eduroam is not a replacement to your guest network, it is a complement to make your guest network and your community compatible with other eduroam participants.
Enabling eduroam on your campus provides four main features:
1) it allows your campus to welcome eduroam enabled visitors in a strongly authenticated way (the strong authentication also provides a way to authorize users to different resources)
2) it allows your own users to travel to eduroam enabled locations around the world (some places only have eduroam as a guest Wi-Fi)
3) it saves provisioning time to your institution and to the visitors since authentication is automatic and access is immediate
4) it improves security since your visitors use a standard protocol (WPA2-enterprise, 802.1X) that encrypts traffic between their devices and the Wi-Fi infrastructure
A perfect use-case for eduroam is the iPhone. Joining a traditional, web-based, visitor wireless network on an iPhone can be a trying endeavor. First you have to determine what the visitor network's SSID is. Then, after associating to the network you may, or may not, be able to surf, check email, etc. Opening a web-browser, zooming and moving around the web interface to read the user agreement and providing some degree of credentials is tedious enough on a mobile device. Add to that the difference in configurations for each visited institution and this problem is greatly magnified.
With eduroam, on either an iPhone or a laptop, configuration of the device is simplified. The user credentials can be stored locally, the eduroam SSID is broadcast, and joining it is automatic.
InCommon and eduroam are complementary federations satisfying different needs in the academic communities. At this point an integration between the two is not complete. InCommon uses Web based authentication and authorization and eduroam uses EAP and RADIUS.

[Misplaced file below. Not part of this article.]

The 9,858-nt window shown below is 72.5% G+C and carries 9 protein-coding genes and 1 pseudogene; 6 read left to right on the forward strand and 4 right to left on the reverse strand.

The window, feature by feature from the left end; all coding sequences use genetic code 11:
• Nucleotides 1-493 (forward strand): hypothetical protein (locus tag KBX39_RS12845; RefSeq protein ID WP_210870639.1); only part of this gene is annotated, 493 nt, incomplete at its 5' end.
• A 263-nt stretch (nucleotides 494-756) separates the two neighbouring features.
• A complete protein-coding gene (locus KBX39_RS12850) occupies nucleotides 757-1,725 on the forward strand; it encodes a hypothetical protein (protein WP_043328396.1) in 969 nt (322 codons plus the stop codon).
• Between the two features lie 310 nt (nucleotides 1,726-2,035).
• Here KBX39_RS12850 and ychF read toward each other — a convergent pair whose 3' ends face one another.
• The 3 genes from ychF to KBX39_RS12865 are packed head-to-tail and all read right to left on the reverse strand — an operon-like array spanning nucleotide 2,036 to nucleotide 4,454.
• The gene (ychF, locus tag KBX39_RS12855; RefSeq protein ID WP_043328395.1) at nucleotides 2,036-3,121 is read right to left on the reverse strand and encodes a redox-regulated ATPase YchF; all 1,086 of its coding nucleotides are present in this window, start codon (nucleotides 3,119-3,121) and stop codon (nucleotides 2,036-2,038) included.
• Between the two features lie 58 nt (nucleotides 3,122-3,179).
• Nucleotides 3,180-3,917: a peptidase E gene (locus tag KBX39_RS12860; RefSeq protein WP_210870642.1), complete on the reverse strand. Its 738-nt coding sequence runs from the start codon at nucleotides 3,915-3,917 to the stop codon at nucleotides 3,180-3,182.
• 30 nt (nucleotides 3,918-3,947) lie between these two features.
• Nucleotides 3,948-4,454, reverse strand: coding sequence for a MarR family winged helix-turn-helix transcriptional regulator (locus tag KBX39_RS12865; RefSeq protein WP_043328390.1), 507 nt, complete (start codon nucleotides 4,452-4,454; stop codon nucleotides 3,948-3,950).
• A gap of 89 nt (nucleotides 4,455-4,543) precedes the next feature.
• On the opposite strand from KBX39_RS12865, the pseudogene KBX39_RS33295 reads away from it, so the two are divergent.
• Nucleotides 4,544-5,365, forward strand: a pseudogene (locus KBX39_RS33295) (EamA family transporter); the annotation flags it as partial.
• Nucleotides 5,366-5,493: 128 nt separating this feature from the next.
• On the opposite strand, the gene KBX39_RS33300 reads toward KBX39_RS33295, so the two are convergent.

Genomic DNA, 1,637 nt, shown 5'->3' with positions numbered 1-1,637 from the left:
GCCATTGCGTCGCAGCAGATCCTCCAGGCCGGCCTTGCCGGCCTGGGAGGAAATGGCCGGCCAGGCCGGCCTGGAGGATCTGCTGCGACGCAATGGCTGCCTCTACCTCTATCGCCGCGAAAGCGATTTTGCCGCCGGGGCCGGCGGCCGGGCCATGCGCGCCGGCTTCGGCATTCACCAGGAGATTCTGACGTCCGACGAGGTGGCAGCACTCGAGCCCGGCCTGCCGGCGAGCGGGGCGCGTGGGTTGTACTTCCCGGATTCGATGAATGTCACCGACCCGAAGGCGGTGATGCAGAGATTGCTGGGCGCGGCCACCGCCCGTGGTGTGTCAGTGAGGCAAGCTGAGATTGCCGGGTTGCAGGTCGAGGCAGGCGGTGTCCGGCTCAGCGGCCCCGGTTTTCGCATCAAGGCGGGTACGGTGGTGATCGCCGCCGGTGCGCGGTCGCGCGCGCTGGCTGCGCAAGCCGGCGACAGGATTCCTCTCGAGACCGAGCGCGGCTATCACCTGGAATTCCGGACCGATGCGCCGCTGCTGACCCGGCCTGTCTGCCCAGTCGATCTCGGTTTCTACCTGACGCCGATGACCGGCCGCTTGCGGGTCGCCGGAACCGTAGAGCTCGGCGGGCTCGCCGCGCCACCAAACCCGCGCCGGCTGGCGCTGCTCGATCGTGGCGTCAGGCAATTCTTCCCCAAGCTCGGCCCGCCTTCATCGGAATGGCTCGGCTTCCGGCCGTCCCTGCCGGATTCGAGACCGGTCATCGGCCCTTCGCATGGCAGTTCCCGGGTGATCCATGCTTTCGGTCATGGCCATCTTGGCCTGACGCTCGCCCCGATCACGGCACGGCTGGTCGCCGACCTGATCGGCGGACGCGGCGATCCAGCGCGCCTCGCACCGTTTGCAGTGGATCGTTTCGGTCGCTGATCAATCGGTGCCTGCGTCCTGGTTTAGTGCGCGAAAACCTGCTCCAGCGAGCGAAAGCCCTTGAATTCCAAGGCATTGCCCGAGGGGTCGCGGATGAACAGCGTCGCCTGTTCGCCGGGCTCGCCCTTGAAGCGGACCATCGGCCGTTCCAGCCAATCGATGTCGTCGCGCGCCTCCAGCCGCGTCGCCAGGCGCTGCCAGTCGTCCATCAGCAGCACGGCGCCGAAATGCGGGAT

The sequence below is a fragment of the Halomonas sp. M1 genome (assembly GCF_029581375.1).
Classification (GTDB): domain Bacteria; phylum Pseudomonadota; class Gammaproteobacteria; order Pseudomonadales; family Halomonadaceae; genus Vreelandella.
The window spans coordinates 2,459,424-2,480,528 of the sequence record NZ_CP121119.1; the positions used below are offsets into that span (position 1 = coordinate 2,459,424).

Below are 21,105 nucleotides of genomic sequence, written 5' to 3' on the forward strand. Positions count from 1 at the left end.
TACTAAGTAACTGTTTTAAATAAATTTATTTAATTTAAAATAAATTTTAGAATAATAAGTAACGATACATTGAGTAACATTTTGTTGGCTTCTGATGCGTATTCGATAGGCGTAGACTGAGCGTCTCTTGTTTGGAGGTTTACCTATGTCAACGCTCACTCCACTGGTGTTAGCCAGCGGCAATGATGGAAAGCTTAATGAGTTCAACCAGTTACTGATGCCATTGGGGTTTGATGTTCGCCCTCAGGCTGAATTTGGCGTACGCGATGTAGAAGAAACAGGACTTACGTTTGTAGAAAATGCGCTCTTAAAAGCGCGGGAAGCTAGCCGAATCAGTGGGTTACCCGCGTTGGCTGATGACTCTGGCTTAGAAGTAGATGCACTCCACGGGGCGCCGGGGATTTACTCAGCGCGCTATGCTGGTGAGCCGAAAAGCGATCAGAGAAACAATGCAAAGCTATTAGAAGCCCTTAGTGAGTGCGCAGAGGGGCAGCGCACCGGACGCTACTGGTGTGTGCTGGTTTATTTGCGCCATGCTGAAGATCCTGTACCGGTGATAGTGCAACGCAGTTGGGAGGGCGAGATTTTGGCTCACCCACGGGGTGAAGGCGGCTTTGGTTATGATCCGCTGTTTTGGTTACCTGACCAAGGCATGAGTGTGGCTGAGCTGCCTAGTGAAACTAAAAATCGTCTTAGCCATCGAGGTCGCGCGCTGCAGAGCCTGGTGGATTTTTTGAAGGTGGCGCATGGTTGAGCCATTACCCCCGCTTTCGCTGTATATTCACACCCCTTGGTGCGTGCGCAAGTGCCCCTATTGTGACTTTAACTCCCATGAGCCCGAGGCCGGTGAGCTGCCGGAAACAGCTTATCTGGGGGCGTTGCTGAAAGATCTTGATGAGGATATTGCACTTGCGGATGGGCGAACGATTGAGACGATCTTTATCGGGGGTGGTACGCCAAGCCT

For an end-user, joining eduroam should appear no different from joining any other encrypted (WPA/WPA2) wireless network, with the exception that they will be expected to verify a certificate provided by their home institution via the encrypted tunnel. Their home institution can provide this certificate to the user in a number of ways, as outlined in the administrator's guide.
Soon we would like to be able to serve as your RADIUS server if your institution doesn't have the time, resources, or expertise to do so. If you have a local directory service we hope to provide the RADIUS fabric to connect your wireless network to the directory while working with you. We can also provide limited Directory Services for special events (conferences, etc...)
The short answer is as follows: The supplicant (authentication client) on the eduroamer's computer creates an encrypted tunnel from her laptop all the way back to her home institution's RADIUS server, whether it is in the next room, or across an ocean. The only party privy to the contents of that tunnel are the eduroamer and their home institution. The home institution attempts to authenticate the eduroamer's credentials and replies, with either Accept or Reject, to the site from which the eduroamer is attempting to gain access. If the provided credentials are accepted by the eduroamer's home institutions then the local institution grants access to the eduroamer, and they are able to access the network as if they were a local users.